Should we use antibiotics in feline urethral obstruction (FUO)? The use of antibiotics in FUO continues to be a topic of debate, but this really is dictated by the signalment, history, clinical signs, and of course – diagnostics.

In general, we here at VETgirl prefer not to use antibiotics while the patient has an indwelling urinary catheter set (UCS) due to the risk of causing a more resistant urinary tract infection or contributing to pyelonephritis (although data on this is sketchy). That said, iatrogenic infection can develop as a direct consequence of catheterization, despite our best attempts to use aseptic technique during the unblocking process. Ideally, the use of antibiotics should be limited for use in the patient once the catheter has been removed (or pending urine or catheter tip culture at the time of removal).

So, for most “uncomplicated” cases of FUO (e.g., the young, healthy male cat), we don’t recommend the routine use of antibiotics while the patient has an indwelling urinary catheter.  That’s because the  likelihood of a primary urinary tract infection (UTI) being present is less than 5%.  If it’s a healthy young patient with a UCS in place, ideally avoid the use of antibiotics until you pull the UCS. You can consider culturing the urine as you pull the UCS (or even the tip of the catheter) prior to discharge. (Most of my clients can’t afford the $200 for this culture, however).

That said, we know that older cats presenting with FUO (> 10 years of age) often present with a UTI (50%) or neoplasia. If the patient is older (e.g., over 8-10 years of age), has  a positive urine culture, has evidence of bacteriuria,  is a complicated or sick patient, if the unblocking procedure was grossly contaminated,  etc., then the use of antibiotics is likely warranted while the UCS is in place.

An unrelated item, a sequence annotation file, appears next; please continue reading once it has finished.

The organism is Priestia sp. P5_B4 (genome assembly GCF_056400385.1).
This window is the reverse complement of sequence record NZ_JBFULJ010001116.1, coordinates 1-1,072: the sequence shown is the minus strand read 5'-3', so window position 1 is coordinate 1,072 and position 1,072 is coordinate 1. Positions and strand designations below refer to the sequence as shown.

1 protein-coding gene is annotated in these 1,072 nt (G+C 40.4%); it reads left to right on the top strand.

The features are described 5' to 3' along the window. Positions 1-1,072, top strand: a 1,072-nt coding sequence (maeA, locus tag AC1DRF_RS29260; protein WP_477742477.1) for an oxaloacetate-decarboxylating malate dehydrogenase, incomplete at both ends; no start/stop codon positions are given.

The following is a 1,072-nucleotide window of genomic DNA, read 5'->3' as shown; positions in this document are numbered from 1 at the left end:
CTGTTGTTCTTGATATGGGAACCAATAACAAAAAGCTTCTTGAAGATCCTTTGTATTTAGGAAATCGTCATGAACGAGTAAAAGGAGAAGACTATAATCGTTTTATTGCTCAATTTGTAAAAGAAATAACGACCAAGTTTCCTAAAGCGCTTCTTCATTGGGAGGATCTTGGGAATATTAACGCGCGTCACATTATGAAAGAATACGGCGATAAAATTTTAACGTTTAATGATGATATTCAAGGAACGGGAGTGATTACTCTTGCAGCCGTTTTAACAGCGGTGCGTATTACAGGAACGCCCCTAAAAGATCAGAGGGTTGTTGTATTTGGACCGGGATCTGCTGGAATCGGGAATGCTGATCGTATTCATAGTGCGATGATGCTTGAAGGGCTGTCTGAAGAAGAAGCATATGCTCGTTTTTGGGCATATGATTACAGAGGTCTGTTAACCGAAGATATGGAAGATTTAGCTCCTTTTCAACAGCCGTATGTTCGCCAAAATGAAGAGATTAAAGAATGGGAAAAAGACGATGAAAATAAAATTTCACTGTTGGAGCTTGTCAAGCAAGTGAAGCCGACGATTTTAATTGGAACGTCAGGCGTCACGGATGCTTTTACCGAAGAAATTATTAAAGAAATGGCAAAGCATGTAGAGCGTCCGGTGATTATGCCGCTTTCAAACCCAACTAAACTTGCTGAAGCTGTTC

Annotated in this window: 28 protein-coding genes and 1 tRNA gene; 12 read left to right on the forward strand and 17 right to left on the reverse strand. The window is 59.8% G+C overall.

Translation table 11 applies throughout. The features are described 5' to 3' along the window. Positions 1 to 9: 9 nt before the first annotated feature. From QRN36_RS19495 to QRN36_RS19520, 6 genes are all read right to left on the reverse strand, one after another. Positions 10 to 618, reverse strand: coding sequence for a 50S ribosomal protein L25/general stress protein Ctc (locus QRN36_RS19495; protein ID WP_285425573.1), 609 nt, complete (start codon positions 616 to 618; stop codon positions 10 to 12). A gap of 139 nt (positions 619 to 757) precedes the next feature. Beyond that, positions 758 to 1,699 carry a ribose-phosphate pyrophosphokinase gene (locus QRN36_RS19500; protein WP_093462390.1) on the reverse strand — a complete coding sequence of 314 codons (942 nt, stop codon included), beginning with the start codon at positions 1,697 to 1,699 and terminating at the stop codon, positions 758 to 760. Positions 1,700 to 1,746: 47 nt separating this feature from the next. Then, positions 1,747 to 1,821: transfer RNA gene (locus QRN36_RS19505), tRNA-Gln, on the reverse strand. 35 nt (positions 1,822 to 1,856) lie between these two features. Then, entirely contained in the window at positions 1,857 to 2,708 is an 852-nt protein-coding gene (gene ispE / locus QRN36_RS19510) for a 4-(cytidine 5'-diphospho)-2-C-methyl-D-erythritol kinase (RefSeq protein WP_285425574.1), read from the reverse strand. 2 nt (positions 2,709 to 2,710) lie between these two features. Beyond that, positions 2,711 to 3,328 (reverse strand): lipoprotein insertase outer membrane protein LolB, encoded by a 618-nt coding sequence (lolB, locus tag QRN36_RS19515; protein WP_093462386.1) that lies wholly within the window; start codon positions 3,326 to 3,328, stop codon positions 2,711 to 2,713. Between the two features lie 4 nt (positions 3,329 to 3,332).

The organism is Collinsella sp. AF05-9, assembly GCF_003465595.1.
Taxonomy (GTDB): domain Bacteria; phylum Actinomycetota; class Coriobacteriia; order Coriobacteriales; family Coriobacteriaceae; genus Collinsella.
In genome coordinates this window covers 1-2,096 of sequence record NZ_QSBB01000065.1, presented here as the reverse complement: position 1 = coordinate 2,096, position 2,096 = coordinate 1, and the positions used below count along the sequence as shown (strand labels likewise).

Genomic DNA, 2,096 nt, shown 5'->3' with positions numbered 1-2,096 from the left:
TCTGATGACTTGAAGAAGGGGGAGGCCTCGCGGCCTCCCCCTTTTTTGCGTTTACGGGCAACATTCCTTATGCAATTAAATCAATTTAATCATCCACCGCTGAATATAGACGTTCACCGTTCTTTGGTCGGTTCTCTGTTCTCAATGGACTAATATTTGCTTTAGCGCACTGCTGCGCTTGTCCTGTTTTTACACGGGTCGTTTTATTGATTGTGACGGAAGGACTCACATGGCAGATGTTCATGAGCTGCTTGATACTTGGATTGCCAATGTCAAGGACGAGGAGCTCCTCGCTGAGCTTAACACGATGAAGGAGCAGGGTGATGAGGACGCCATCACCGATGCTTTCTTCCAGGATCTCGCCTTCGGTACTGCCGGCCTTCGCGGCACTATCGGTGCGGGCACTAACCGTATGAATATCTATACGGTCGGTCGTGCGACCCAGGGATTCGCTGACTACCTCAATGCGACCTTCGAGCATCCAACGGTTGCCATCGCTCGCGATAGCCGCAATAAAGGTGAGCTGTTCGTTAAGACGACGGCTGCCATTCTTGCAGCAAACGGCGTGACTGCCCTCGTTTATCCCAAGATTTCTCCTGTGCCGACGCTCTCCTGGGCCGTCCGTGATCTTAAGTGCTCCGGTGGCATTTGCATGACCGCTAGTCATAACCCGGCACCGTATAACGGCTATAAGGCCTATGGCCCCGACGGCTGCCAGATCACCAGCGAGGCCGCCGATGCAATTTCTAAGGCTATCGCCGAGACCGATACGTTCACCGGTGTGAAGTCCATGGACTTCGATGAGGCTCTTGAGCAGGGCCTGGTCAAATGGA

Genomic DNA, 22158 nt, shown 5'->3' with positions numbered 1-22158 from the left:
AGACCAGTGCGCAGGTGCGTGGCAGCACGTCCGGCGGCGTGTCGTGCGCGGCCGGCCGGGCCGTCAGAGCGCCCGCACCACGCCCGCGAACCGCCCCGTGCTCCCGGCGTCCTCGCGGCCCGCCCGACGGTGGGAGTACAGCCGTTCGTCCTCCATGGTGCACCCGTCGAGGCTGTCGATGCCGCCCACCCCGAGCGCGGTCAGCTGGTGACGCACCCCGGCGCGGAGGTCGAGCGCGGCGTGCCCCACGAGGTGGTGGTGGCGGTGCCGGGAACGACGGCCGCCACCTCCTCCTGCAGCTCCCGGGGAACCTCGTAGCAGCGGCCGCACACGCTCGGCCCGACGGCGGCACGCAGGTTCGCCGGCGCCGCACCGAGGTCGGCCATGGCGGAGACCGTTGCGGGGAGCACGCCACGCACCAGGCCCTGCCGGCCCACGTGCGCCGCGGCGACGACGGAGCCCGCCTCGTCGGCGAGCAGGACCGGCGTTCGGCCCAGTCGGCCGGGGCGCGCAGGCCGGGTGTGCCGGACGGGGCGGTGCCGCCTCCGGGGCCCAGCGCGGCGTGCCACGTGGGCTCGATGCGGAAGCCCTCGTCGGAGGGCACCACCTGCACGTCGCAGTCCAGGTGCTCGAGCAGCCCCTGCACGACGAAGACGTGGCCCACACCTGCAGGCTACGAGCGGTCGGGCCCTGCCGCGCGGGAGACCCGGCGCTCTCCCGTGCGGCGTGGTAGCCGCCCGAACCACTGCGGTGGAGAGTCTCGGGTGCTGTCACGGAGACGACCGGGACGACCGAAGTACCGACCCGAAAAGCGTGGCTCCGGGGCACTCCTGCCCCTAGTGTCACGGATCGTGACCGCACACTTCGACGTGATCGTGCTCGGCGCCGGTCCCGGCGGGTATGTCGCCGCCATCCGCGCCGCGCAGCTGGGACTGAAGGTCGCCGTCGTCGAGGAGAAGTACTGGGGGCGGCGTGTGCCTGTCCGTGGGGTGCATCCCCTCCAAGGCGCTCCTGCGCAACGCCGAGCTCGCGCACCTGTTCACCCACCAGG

Also, regardless of what age the patient is, if they start to show signs of infection (e.g., fever, pyruria, bacteriuria, etc.), renal pain, or sepsis while hospitalized, a urine sample should be obtained for culture (at least look at it and Gram stain it, dude!) and antibiotics initiated promptly (Lane 2012).

If there is an absolute UTI diagnosed at the time of the FUO, then antibiotics are used immediately.

Ideally – we prefer to wait until the catheter is removed before starting antibiotics as forementioned, but when in doubt: do what’s best for the patient.

Suggested reading:

Lee JA, Drobatz KJ. Characterization of the clinical characteristics, electrolytes, acid-base and renal parameters in male cats with urethral obstruction. J Vet Emerg Crit Care 2003;13(4): 227–33.

Reineke EL. Feline urethral obstruction: Emergency treatment and stabilization. Western Veterinary Conference 2013, Proceedings.

Lane IF. Common challenges in feline urethral obstruction. Western Veterinary Conference 2012, Proceedings.

Francis BJ, Wells RJ, Rao S, et al. Retrospective study to characterize postobstructive diuresis in cats with urethral obstruction. J Feline Med Surg 2010;12:606-608.

Drobatz KJ, Cole S. The influence of crystalloid type on acid-base and electrolyte status of cats with urethral obstruction. J Vet Emerg Crit Care 2008;18(4): 355–61.